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Joseph Hutchins | Archive | Email |
Staff Writer

The Shot Caller's Report - Quarterbacks
Your Guide To Fantasy Lineups: Week 2
QBs | RBs | WRs

Nobody needs to be told starting Aaron Rodgers, David Johnson, or Antonio Brown is a good idea. Duh, right? You can’t have studs at every position, though, unless you’re in the shallowest of leagues. This is where the Shot Caller comes in. Need help deciding which bargain basement QB to use and which to ignore on Rodgers’ bye week? Let’s talk. Looking for solutions at running back because Johnson is a game-time decision? Look no further. Need to know which of your unproven targets to start and which to sit since you ignored Brown and went RB-QB-Gronk in your first three rounds? You get the idea. Past results may not guarantee future success, but ignoring them entirely can ruin your Sundays in a hurry (maybe even your Mondays and Thursdays). Read on for a little history and, hopefully, a little sage advice.

Note: Fantasy points based on FF Today’s standard scoring system.

Bye Weeks: N/A

Jaemis Winston

Jameis Winston makes his 2017 debut against a Bears team that gave up 321 yards to Matt Ryan.

Grab a Helmet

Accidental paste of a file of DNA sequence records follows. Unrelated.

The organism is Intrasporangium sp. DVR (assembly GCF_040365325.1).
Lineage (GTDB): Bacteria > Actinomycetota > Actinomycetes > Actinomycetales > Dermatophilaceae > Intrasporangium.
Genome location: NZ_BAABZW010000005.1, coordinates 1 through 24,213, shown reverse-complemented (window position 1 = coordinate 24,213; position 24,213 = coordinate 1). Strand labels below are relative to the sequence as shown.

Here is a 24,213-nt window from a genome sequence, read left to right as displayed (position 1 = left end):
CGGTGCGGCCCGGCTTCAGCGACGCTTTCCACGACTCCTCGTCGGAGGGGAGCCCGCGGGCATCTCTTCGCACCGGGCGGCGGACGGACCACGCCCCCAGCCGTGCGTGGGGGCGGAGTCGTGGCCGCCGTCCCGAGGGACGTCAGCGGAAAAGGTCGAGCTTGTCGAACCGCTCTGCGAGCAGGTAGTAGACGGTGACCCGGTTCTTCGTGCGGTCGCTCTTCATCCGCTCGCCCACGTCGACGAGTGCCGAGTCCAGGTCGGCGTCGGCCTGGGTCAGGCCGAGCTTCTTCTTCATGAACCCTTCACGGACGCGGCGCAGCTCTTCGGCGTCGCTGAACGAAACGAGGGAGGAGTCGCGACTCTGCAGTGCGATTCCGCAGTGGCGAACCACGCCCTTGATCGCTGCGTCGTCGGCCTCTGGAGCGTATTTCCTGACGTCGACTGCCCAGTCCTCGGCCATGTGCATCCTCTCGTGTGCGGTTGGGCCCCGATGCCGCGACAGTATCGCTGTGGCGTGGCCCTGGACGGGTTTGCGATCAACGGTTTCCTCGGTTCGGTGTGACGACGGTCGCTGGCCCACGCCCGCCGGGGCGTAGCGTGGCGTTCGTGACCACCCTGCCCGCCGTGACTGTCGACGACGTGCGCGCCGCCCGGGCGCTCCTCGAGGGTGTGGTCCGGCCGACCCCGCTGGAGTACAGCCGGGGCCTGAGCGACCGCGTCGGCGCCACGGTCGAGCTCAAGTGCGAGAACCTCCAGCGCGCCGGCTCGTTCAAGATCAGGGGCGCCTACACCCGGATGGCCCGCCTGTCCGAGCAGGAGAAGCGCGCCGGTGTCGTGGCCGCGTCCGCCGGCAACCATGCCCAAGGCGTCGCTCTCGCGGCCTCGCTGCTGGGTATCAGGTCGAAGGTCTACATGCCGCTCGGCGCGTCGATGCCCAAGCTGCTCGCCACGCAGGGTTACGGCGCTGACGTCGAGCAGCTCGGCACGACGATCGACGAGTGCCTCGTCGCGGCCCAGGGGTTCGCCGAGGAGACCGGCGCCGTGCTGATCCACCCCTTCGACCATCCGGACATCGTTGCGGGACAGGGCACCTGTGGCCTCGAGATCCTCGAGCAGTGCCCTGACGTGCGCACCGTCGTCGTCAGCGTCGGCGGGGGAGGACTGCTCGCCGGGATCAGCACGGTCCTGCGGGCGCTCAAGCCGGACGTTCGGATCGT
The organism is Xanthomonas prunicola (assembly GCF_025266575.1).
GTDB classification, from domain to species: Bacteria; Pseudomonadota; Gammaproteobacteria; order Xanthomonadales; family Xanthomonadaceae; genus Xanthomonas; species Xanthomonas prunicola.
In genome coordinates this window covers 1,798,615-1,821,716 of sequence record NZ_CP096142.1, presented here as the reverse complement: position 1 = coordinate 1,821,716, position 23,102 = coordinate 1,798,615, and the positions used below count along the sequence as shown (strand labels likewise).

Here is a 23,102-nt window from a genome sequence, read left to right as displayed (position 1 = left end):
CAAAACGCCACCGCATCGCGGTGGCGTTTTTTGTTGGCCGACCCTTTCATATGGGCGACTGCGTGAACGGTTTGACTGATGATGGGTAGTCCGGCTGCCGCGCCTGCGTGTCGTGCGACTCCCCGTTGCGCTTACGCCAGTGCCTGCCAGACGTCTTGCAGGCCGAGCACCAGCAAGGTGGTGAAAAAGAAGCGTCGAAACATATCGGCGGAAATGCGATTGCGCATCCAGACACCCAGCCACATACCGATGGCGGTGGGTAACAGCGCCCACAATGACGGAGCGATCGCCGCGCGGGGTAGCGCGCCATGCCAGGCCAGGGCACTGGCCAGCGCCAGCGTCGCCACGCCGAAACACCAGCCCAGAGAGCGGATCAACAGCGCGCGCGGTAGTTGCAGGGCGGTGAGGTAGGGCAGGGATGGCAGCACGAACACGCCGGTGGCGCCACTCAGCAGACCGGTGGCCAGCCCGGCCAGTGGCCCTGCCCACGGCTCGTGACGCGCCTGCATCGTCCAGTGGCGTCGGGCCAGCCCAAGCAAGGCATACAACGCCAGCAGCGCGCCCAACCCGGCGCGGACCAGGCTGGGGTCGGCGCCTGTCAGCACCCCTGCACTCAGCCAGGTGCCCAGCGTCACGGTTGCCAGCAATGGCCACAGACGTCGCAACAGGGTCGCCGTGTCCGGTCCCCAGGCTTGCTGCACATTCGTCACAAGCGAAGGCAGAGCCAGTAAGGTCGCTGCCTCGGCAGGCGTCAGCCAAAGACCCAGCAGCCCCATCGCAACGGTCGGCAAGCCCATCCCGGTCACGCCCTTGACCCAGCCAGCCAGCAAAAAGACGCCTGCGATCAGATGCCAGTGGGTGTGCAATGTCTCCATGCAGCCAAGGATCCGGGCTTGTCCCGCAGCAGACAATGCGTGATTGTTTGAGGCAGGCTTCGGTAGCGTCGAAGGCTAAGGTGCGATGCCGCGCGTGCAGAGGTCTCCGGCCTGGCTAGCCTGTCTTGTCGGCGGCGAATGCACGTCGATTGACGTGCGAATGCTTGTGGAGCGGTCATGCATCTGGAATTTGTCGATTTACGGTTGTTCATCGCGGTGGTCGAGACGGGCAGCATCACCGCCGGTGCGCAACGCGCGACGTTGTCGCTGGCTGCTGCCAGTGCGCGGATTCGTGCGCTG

Andy Dalton v. HOU (Thu): They say teams demonstrate the most improvement between their first and second games. Cincinnati better hope that’s not just football folklore after an abysmal showing in the opener. Dalton was especially atrocious, throwing four picks, fumbling once, and getting sacked five times, which earned him a 0.6 QBR rating, the third worst mark in the history of the statistic (2006). He’s awfully tough to trust after one of those “Bad Andy” performances, granted, but the quick Thursday turnaround might actually prove beneficial this time. Houston is reeling after its own Week 1 drubbing, has already made a QB change (rookie Deshaun Watson), and will now be missing a key defensive cog, the just-suspended Brian Cushing. If none of that convinces you, maybe this will: The worst single-game QBR was posted in 2015 by none other than Peyton Manning, hoister of that season’s Vince Lombardi trophy.

Jameis Winston v. CHI: The only way to avoid being snap-judged by panicky fantasy GMs after one week of play is, of course, to not play at all. There’s no telling how Winston and his Tampa teammates will look after their unusual opening week bye, but opinions range from “they’ll be ready” to “they’ll be rusty.” Here’s my opinion: It won’t matter. The Bears were competitive against a legitimate Super Bowl contender last Sunday, but still managed to give up 321 yards through the air and some huge plays. Winston has similar big-play weapons at his disposal (Mike Evans and DeSean Jackson) and lacks the dynamic running game his division mates, the Falcons, can boast of. In other words, I suspect he’ll be straight dealing for hurricane-ravaged Bucs fans who could use the diversion. Expect the star of HBO’s Hard Knocks, 2017 edition, to rise to the occasion on Sunday.